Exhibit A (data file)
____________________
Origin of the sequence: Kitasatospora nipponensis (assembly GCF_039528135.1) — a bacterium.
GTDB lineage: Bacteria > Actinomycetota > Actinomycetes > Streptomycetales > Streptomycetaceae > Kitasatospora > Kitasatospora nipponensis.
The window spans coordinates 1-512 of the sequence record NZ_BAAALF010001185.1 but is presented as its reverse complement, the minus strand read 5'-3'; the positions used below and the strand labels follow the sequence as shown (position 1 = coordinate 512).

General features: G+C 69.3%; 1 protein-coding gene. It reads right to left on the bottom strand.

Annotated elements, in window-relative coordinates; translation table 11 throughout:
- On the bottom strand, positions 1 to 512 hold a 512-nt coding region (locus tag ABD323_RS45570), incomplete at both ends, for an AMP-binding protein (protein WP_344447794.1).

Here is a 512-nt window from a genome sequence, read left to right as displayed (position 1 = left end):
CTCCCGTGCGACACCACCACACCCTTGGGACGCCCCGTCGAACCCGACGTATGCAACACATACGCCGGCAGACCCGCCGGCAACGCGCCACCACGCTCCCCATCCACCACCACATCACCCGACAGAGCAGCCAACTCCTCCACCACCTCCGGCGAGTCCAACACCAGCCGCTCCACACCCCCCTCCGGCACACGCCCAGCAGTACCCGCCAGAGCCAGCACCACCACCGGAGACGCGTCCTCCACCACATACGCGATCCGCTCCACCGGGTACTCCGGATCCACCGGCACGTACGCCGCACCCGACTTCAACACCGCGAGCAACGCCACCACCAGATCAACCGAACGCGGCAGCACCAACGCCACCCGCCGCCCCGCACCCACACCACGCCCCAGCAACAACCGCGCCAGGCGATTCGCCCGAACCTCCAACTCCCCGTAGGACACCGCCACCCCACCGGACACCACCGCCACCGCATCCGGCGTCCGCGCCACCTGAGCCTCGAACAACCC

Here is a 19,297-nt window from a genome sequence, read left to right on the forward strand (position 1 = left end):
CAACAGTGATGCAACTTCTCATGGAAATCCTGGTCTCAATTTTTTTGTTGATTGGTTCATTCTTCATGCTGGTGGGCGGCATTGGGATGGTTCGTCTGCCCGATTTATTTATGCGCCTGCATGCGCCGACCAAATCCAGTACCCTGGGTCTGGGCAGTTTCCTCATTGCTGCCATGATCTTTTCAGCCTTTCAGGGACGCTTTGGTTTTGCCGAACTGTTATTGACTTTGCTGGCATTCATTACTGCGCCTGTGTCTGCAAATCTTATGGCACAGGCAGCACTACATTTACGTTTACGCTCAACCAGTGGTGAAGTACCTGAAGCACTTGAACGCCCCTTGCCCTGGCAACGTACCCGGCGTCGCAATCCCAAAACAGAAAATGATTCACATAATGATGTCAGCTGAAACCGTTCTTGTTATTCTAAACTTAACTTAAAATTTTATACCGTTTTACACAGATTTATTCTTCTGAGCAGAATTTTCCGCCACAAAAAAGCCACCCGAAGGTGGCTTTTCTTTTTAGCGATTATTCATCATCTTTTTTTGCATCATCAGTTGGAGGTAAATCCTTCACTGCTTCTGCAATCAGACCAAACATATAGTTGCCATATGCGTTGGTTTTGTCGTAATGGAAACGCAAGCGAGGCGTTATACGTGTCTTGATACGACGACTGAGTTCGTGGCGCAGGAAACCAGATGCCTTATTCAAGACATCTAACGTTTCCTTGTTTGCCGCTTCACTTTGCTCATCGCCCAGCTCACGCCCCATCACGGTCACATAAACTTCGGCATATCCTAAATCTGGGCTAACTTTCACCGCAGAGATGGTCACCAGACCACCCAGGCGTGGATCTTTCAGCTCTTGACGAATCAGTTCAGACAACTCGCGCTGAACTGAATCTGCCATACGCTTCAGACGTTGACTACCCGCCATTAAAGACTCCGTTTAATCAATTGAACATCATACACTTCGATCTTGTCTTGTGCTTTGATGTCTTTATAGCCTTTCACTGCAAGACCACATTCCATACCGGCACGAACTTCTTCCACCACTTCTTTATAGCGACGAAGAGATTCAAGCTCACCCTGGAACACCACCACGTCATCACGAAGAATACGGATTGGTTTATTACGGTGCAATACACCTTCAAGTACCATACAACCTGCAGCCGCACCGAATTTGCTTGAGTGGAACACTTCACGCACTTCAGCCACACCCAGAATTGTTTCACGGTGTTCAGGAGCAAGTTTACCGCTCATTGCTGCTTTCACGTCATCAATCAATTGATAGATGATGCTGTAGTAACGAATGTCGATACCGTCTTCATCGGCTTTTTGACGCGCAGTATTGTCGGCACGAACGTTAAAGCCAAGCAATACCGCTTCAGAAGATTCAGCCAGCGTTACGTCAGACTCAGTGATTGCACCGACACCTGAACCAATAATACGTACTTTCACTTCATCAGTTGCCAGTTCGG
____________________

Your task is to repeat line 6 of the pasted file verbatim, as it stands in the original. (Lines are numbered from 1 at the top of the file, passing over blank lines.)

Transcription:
- On the bottom strand, positions 1 to 512 hold a 512-nt coding region (locus tag ABD323_RS45570), incomplete at both ends, for an AMP-binding protein (protein WP_344447794.1).